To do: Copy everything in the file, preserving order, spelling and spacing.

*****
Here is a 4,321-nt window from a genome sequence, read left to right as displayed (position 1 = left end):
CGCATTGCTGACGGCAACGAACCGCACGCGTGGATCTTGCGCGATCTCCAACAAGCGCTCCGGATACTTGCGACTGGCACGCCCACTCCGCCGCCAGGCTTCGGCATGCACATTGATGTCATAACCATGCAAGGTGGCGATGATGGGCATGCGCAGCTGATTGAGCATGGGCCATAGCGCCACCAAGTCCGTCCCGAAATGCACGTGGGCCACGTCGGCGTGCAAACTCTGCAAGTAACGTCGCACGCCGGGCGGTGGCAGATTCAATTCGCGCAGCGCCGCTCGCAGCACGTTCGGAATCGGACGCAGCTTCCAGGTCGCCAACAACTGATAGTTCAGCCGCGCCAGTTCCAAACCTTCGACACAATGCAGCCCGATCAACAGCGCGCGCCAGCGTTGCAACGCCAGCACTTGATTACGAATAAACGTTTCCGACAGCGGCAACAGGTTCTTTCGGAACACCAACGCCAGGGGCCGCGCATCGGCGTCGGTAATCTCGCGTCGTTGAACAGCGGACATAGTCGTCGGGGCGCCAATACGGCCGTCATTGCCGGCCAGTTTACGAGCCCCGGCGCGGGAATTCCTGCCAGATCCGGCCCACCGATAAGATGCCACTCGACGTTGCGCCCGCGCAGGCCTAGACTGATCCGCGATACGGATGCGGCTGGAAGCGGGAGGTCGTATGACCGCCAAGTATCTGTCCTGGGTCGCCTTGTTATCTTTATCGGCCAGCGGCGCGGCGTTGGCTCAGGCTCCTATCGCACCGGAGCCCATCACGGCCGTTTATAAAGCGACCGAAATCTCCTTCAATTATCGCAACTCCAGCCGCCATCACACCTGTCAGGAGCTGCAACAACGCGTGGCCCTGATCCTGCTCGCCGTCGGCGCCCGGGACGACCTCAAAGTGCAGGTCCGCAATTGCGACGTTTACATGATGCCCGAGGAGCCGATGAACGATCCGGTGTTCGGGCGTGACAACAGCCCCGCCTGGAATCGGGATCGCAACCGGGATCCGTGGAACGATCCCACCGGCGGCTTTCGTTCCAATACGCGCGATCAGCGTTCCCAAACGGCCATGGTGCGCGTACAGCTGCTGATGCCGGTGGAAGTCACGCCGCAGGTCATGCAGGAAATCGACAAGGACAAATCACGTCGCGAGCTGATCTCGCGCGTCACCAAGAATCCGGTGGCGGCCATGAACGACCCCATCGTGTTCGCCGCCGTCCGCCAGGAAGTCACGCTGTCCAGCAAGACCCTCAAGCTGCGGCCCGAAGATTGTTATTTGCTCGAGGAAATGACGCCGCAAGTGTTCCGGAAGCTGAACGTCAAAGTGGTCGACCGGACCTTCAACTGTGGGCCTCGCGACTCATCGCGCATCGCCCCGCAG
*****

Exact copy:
Here is a 4,321-nt window from a genome sequence, read left to right as displayed (position 1 = left end):
CGCATTGCTGACGGCAACGAACCGCACGCGTGGATCTTGCGCGATCTCCAACAAGCGCTCCGGATACTTGCGACTGGCACGCCCACTCCGCCGCCAGGCTTCGGCATGCACATTGATGTCATAACCATGCAAGGTGGCGATGATGGGCATGCGCAGCTGATTGAGCATGGGCCATAGCGCCACCAAGTCCGTCCCGAAATGCACGTGGGCCACGTCGGCGTGCAAACTCTGCAAGTAACGTCGCACGCCGGGCGGTGGCAGATTCAATTCGCGCAGCGCCGCTCGCAGCACGTTCGGAATCGGACGCAGCTTCCAGGTCGCCAACAACTGATAGTTCAGCCGCGCCAGTTCCAAACCTTCGACACAATGCAGCCCGATCAACAGCGCGCGCCAGCGTTGCAACGCCAGCACTTGATTACGAATAAACGTTTCCGACAGCGGCAACAGGTTCTTTCGGAACACCAACGCCAGGGGCCGCGCATCGGCGTCGGTAATCTCGCGTCGTTGAACAGCGGACATAGTCGTCGGGGCGCCAATACGGCCGTCATTGCCGGCCAGTTTACGAGCCCCGGCGCGGGAATTCCTGCCAGATCCGGCCCACCGATAAGATGCCACTCGACGTTGCGCCCGCGCAGGCCTAGACTGATCCGCGATACGGATGCGGCTGGAAGCGGGAGGTCGTATGACCGCCAAGTATCTGTCCTGGGTCGCCTTGTTATCTTTATCGGCCAGCGGCGCGGCGTTGGCTCAGGCTCCTATCGCACCGGAGCCCATCACGGCCGTTTATAAAGCGACCGAAATCTCCTTCAATTATCGCAACTCCAGCCGCCATCACACCTGTCAGGAGCTGCAACAACGCGTGGCCCTGATCCTGCTCGCCGTCGGCGCCCGGGACGACCTCAAAGTGCAGGTCCGCAATTGCGACGTTTACATGATGCCCGAGGAGCCGATGAACGATCCGGTGTTCGGGCGTGACAACAGCCCCGCCTGGAATCGGGATCGCAACCGGGATCCGTGGAACGATCCCACCGGCGGCTTTCGTTCCAATACGCGCGATCAGCGTTCCCAAACGGCCATGGTGCGCGTACAGCTGCTGATGCCGGTGGAAGTCACGCCGCAGGTCATGCAGGAAATCGACAAGGACAAATCACGTCGCGAGCTGATCTCGCGCGTCACCAAGAATCCGGTGGCGGCCATGAACGACCCCATCGTGTTCGCCGCCGTCCGCCAGGAAGTCACGCTGTCCAGCAAGACCCTCAAGCTGCGGCCCGAAGATTGTTATTTGCTCGAGGAAATGACGCCGCAAGTGTTCCGGAAGCTGAACGTCAAAGTGGTCGACCGGACCTTCAACTGTGGGCCTCGCGACTCATCGCGCATCGCCCCGCAG